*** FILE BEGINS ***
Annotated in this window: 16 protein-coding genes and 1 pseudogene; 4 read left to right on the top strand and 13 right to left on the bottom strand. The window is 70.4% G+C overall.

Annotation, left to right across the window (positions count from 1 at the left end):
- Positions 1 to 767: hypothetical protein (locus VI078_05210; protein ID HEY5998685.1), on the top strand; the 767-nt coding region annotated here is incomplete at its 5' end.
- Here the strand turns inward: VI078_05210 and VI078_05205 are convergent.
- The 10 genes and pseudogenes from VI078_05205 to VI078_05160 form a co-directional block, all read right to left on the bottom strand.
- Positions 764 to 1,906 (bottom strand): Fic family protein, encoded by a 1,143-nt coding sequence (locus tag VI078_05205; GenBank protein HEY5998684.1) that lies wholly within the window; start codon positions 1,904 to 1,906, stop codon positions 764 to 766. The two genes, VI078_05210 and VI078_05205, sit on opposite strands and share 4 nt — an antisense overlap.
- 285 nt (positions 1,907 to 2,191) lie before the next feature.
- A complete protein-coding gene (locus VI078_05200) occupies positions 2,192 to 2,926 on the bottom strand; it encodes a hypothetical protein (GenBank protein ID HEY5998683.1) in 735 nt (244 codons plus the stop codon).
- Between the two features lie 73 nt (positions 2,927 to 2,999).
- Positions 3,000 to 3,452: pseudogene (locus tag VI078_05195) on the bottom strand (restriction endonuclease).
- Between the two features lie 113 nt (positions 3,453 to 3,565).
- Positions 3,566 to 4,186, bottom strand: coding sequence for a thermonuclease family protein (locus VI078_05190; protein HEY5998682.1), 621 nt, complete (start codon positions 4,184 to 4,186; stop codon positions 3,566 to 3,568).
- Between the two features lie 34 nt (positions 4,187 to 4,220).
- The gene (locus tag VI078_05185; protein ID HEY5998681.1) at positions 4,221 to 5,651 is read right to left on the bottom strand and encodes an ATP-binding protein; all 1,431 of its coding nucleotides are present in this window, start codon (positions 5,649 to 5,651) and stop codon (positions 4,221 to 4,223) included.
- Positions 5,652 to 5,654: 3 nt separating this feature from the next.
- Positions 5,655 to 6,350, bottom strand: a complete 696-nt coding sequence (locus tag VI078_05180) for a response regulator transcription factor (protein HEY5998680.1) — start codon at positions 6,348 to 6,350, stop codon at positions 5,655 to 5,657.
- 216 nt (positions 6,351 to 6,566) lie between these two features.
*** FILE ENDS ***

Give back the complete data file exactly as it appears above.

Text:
Annotated in this window: 16 protein-coding genes and 1 pseudogene; 4 read left to right on the top strand and 13 right to left on the bottom strand. The window is 70.4% G+C overall.

Annotation, left to right across the window (positions count from 1 at the left end):
- Positions 1 to 767: hypothetical protein (locus VI078_05210; protein ID HEY5998685.1), on the top strand; the 767-nt coding region annotated here is incomplete at its 5' end.
- Here the strand turns inward: VI078_05210 and VI078_05205 are convergent.
- The 10 genes and pseudogenes from VI078_05205 to VI078_05160 form a co-directional block, all read right to left on the bottom strand.
- Positions 764 to 1,906 (bottom strand): Fic family protein, encoded by a 1,143-nt coding sequence (locus tag VI078_05205; GenBank protein HEY5998684.1) that lies wholly within the window; start codon positions 1,904 to 1,906, stop codon positions 764 to 766. The two genes, VI078_05210 and VI078_05205, sit on opposite strands and share 4 nt — an antisense overlap.
- 285 nt (positions 1,907 to 2,191) lie before the next feature.
- A complete protein-coding gene (locus VI078_05200) occupies positions 2,192 to 2,926 on the bottom strand; it encodes a hypothetical protein (GenBank protein ID HEY5998683.1) in 735 nt (244 codons plus the stop codon).
- Between the two features lie 73 nt (positions 2,927 to 2,999).
- Positions 3,000 to 3,452: pseudogene (locus tag VI078_05195) on the bottom strand (restriction endonuclease).
- Between the two features lie 113 nt (positions 3,453 to 3,565).
- Positions 3,566 to 4,186, bottom strand: coding sequence for a thermonuclease family protein (locus VI078_05190; protein HEY5998682.1), 621 nt, complete (start codon positions 4,184 to 4,186; stop codon positions 3,566 to 3,568).
- Between the two features lie 34 nt (positions 4,187 to 4,220).
- The gene (locus tag VI078_05185; protein ID HEY5998681.1) at positions 4,221 to 5,651 is read right to left on the bottom strand and encodes an ATP-binding protein; all 1,431 of its coding nucleotides are present in this window, start codon (positions 5,649 to 5,651) and stop codon (positions 4,221 to 4,223) included.
- Positions 5,652 to 5,654: 3 nt separating this feature from the next.
- Positions 5,655 to 6,350, bottom strand: a complete 696-nt coding sequence (locus tag VI078_05180) for a response regulator transcription factor (protein HEY5998680.1) — start codon at positions 6,348 to 6,350, stop codon at positions 5,655 to 5,657.
- 216 nt (positions 6,351 to 6,566) lie between these two features.